But if you believe that the cosmos is a divinely-designed roller coaster, then you can accept life’s curves, its dips, rises, swerves, etc., because you believe that in the end, the Engineer has designed a ride that is going to bring you back safely unto God’s Self.  That conviction makes all the difference.  The apostle Paul talked of experiencing stonings and shipwrecks and snakebites and scourgings, yet he proclaimed triumphantly, “I am persuaded that neither death nor life, nor angels, nor principalities,  nor things preset nor things to come, nor powers, nor height nor depth nor anything else in all creation will be able to separate us from the love of God in Jesus Christ.”  Such is the testimony who regarded his life as riding a divinely-designed roller coaster that would one day bring him back safely unto God’s self.

One of the most influential Christians of the twentieth-century was a man named Thomas Merton, whose spiritual autobiography, The Seven Storey Mountain continues to exert transformative power.  I think of the verse that Merton employed on the dedicatory page of that great work.  Quoting Jesus, Merton said, “God is able to raise up children of Abraham out of stones.”  Such, in fact, was Merton’s testimony.  Throughout Merton’s early life he lived as a stone.  He was impervious to God’s investment in his life.  He was insensate to God’s providence for him. He cared about nothing but himself.  Merton believed that his will, his way, was the only thing that really mattered in his existence. But over time God’s love and investment pierced the rock of his heart and raised him up to claim his status as a child within God’s fellowship, raised him over time to be a great witness for his Lord.  There are many people who live like rocks and who live insensate to God’s involvement in their lives. But God continues to try and pierce their hearts and to raise them into children of promise.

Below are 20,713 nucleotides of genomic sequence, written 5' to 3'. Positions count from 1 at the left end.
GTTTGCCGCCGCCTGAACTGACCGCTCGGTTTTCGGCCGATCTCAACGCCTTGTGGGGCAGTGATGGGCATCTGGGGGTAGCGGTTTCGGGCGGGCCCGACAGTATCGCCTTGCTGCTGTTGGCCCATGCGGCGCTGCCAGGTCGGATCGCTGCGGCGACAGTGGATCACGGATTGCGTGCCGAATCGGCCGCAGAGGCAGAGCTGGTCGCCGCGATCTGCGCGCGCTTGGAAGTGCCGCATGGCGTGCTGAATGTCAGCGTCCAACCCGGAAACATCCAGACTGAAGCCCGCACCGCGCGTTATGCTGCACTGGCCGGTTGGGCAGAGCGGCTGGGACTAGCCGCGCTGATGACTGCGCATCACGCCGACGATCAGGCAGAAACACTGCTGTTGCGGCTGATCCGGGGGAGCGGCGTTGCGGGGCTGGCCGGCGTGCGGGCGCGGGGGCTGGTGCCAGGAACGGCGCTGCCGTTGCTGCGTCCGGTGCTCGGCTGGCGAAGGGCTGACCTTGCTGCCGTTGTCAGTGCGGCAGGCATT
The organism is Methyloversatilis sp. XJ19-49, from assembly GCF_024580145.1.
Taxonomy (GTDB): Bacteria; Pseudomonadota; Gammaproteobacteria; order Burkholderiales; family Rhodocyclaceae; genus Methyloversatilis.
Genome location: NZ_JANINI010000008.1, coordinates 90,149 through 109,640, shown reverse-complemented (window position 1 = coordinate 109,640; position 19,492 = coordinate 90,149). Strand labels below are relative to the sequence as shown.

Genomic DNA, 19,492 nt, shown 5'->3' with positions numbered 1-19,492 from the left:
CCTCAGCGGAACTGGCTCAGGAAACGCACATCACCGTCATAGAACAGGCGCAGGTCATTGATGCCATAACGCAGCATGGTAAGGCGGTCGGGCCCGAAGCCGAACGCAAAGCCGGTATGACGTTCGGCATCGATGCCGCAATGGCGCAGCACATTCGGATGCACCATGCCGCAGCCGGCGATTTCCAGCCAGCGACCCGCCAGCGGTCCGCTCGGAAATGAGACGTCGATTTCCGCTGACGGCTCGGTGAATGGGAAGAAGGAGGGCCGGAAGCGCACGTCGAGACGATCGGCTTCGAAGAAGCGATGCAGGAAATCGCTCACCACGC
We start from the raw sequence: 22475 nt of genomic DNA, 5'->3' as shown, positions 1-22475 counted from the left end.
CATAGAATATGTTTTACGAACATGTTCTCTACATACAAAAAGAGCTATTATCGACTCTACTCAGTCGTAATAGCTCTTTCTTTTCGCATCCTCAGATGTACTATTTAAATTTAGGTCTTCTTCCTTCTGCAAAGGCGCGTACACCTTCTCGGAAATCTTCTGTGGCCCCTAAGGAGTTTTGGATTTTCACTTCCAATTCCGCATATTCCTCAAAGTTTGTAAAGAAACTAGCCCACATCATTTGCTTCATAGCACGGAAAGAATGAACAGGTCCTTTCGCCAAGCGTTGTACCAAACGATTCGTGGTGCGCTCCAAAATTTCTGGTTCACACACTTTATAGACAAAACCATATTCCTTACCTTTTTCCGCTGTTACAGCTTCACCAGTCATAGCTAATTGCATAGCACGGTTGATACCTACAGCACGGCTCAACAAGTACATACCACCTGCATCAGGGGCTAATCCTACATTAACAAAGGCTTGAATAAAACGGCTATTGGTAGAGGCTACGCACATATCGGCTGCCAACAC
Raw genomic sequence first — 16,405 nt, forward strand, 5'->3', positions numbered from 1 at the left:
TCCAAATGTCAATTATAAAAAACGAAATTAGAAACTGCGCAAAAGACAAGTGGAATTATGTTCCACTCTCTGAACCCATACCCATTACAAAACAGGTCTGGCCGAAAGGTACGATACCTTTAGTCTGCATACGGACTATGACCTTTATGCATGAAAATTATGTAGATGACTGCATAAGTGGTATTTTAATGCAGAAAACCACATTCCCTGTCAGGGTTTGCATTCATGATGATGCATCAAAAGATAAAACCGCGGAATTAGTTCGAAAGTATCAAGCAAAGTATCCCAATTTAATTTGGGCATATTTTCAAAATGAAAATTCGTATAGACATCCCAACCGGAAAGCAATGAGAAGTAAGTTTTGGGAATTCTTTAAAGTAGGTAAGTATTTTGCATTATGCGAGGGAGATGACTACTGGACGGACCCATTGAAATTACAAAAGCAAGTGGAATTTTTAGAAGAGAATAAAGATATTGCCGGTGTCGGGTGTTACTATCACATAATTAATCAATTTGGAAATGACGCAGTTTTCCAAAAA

The greatest theologian of the twentieth century, Swiss theologian Karl Barth, late in life made his way to America for a celebrated tour.  As was his custom, he volunteered to preach the Sunday sermon at a local jail or prison in whatever city hosted him.  Naturally, a throng of reporters covered one such event, and one of them asked Barth, “What do you regard as the greatest theological thought of the Christian faith?”  Now Karl Barth was one of the most prolific writers of the twentieth century; his thick volumes cover an entire row in my office bookshelf.  Everyone wondered which of Barth’s profound statements he would identify as his central tenet. His answer was a truth he learned as a child, “Jesus loves me, this I know. For the Bible tells me so.”

The friendship of God, the involvement of God, the investment of God does not mean that God is simply there to do our bidding. The Psalmist does not say, ‘Because the Lord is my Shepherd, I will not have to walk through the valley of the shadow of death’.  God’s friendship and involvement in our lives do not grant us immunity from suffering. What the Psalmist says is, “Though I walk through the valley of the shadow of death, I will not fear – for I am not alone.  You are with me.”  For whether in an oncology ward, or a surgery waiting room, or an unemployment line, or a thousand thousand other places of heartache, anguish and humiliation, we do not walk alone.    Rather, God is with us. God has designed the roller coaster of our life to bring us unto God’s self safely.  And yes, sometimes we live like rocks, insensate to God’s love, impervious to God’s call.  But when we allow God’s love to penetrate our being, then and only then can we fully appropriate the great truth of the universe and be fully live of soul.